Notably, there are options to be extended by two five-year periods which could push the maximum value of the entire contract to £870 million over 20 years.
Serco will continue to provide a number of services from providing fire and rescue services and removing ice on site to managing IT systems and security.
‘Goose Bay has been operated successfully by Serco for more than 20 years and we are delighted to have been selected to continue to support the Canadian Department of National Defence on what is a vital piece of national infrastructure. I am very proud of the work we have done there, including both the service delivery to the Canadian Armed Forces and Serco's work with the local community. The new contract will allow us to build on both of these areas,’ said chief executive Rupert Soames.
Serco shares were up 1.2% in early trade at 138.8.
SSP Group launches £475 million rights issue
SSP Group has launched a rights issue to raise up to £475 million in order to strengthen its financial position and secure breathing space from its lenders as it continues to burn through cash whilst the travel sector remains depressed.
The company, which runs restaurants and food outlets targeting travellers, said it was launching a fully underwritten rights issue that will allow investors to buy 12 new shares in the business for every 25 they already own.
‘Over the past year the group has experienced an unprecedented period of disruption in the travel sector. Early and extensive action has enabled us to protect the business and put ourselves in the best possible position to emerge strongly as the market recovers,’ said chief executive Simon Smith.
The funds will help ensure that it can cope under its ‘reasonable worst case scenario’ by covering the £300 million facility that is due to expire in February 2022. However, the rights issue will also secure extensions to other bank facilities that were due to mature in July 2022 to January 2024 and secure waivers to upcoming covenant tests.
‘Strengthening the balance sheet now will underpin the business if the recovery in the travel sector is slower than we anticipate and it gives us the capacity to invest in growth opportunities as we emerge from the pandemic. Our current expectation is that the early recovery will be led by domestic and leisure travel from which we are well-placed to benefit,’ Smith said.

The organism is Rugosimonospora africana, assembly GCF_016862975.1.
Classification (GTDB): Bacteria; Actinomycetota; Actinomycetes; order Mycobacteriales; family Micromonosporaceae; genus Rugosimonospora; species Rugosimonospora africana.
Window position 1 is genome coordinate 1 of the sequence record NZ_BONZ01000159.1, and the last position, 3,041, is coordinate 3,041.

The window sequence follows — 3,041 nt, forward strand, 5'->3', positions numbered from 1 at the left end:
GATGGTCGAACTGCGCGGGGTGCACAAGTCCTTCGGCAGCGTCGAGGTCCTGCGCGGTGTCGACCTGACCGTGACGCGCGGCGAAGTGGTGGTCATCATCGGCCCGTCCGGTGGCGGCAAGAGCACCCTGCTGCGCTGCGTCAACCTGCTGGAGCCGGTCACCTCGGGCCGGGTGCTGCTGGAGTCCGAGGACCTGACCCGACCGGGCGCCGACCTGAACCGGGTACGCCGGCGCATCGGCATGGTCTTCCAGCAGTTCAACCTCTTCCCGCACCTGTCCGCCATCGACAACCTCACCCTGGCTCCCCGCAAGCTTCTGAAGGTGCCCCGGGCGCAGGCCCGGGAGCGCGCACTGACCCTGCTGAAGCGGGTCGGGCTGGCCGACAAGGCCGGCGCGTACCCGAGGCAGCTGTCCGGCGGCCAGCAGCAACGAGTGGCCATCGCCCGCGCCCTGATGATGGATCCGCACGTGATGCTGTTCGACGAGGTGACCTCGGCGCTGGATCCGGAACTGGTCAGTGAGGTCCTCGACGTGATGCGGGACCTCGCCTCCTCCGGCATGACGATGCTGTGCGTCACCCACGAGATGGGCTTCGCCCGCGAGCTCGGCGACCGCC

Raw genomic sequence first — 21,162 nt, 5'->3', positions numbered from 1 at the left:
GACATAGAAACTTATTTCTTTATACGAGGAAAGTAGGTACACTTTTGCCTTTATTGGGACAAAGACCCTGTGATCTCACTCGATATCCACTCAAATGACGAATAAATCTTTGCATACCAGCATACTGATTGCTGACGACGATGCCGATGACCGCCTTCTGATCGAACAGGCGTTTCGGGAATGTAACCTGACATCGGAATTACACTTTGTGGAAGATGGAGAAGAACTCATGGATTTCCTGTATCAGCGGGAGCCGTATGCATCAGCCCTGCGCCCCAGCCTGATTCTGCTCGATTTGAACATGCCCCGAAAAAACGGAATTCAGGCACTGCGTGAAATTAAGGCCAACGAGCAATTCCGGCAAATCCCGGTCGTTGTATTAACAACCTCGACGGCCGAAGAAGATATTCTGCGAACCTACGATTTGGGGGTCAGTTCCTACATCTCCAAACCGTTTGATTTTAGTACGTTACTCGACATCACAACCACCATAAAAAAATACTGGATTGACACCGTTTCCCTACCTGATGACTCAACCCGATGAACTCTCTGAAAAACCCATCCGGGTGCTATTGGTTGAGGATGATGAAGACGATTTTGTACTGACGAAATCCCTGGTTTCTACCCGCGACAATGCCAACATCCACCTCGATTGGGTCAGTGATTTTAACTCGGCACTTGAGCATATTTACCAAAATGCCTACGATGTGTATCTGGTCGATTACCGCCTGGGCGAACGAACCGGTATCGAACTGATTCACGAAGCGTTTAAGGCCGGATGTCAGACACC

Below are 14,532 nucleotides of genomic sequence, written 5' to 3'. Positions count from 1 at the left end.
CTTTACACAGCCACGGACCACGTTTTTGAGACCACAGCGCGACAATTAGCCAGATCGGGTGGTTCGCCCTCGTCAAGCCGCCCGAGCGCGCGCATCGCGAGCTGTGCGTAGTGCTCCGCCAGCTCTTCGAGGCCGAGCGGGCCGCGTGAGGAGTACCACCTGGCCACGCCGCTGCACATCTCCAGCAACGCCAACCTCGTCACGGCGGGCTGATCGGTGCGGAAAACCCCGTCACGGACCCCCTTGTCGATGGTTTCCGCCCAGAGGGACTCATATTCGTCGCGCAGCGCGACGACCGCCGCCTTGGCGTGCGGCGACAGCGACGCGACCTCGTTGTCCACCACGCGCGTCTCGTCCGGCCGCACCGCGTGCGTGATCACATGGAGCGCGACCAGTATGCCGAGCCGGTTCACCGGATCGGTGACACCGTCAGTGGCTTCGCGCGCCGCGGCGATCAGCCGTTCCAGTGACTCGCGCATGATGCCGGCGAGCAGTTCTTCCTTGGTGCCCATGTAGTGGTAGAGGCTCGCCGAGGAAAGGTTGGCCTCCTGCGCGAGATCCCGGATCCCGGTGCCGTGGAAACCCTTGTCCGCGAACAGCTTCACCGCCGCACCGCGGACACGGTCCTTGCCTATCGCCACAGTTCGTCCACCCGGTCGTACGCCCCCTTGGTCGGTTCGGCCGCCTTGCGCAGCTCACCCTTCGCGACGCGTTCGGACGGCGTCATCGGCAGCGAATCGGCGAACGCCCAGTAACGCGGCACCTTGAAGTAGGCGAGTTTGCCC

SSP said it expects passenger numbers in the travel industry to fully recover by its 2024 financial year, ‘led by a rebound in domestic and leisure short-haul air and rail travel.’ It is expecting its adjusted Ebitda margin to return to pre-pandemic levels ‘in the medium term’. The rights issue will allow it to shore up the balance sheet enough to weather the crisis and free up more funds to invest in the business to ensure it is ready to capitalise as the travel industry recovers, including by opening 90 new units.
‘We are ready to re-open rapidly, welcome back our teams, and provide our travelling customers with a great service when they return. Looking further ahead, the actions we're taking will allow us to capitalise on the recovery as well as future new business opportunities, enabling us to deliver long term sustainable growth for the benefit of all our stakeholders,’ Smith said.
SSP shares were down 3.6% in early trade at 333.0.
UK telecoms spend £1.35 billion in latest spectrum auction
The UK’s four mobile networks – BT Group’s EE, Vodafone, Telefonica and Hutchinson 3G – have agreed to pay £1.35 billion to secure more airwaves and boost their 5G networks.
Regulator Ofcom auctions off airwaves on a variety of radio frequency bands to the big telecoms companies, which can then be used to provide communication services to customers. This auction offered 200 MHz of spectrum across two bands - 80 MHz in the 800 MHz band, ideal for wide-area coverage, and 120 MHz in the 3.6-3.8 GHz band, ideal for 5G in more densely-populated areas.
BT Group’s EE, the largest network in the country, spent £452 million in total and secured the most capacity. Vodafone spent £176.4 million on securing airwaves on the higher band. Hutchinson 3G spent £280 million while Telefonica spent £448 million.
‘With bidding in the principal stage concluded, we now move to the next stage of the auction where the operators will have an opportunity to negotiate the position of their spectrum holdings in the wider band,’ said Philip Marnick, the director of spectrum at Ofcom.
‘This is an important step forward in bringing better mobile services to people - wherever they live, work and travel. These airwaves will help improve coverage for the mobile services people use today, as well as supporting the UK's position as a world leader in 5G,’ he added.
BT Group shares were up 3.8% in early trade at 148.68, while Vodafone shares were up 1.7% at 136.56.